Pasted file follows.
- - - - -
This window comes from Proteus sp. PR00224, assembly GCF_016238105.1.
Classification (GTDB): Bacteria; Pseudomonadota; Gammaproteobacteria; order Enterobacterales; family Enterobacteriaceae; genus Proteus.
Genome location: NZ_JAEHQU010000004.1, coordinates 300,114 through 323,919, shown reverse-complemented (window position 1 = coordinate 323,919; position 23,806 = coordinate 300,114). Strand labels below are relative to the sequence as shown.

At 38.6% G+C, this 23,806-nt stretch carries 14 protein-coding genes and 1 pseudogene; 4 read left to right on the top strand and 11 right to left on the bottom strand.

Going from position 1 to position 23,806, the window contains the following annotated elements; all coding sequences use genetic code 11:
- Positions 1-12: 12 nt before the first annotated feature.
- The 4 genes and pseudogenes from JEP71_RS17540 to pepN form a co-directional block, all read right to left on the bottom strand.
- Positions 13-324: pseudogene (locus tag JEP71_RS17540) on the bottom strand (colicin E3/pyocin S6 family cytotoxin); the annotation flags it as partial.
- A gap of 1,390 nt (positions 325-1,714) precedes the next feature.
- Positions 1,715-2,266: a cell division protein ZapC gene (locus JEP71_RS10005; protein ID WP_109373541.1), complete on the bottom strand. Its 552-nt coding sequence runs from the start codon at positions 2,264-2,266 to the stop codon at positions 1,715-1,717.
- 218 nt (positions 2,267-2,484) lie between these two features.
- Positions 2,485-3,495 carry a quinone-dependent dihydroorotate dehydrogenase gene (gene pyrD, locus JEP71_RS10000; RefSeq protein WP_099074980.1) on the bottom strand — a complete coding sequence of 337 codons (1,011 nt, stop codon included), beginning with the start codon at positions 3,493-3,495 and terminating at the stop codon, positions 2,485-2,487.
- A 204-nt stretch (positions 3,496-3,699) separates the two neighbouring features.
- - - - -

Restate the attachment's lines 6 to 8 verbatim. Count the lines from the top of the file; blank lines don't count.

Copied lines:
- Positions 1-12: 12 nt before the first annotated feature.
- The 4 genes and pseudogenes from JEP71_RS17540 to pepN form a co-directional block, all read right to left on the bottom strand.
- Positions 13-324: pseudogene (locus tag JEP71_RS17540) on the bottom strand (colicin E3/pyocin S6 family cytotoxin); the annotation flags it as partial.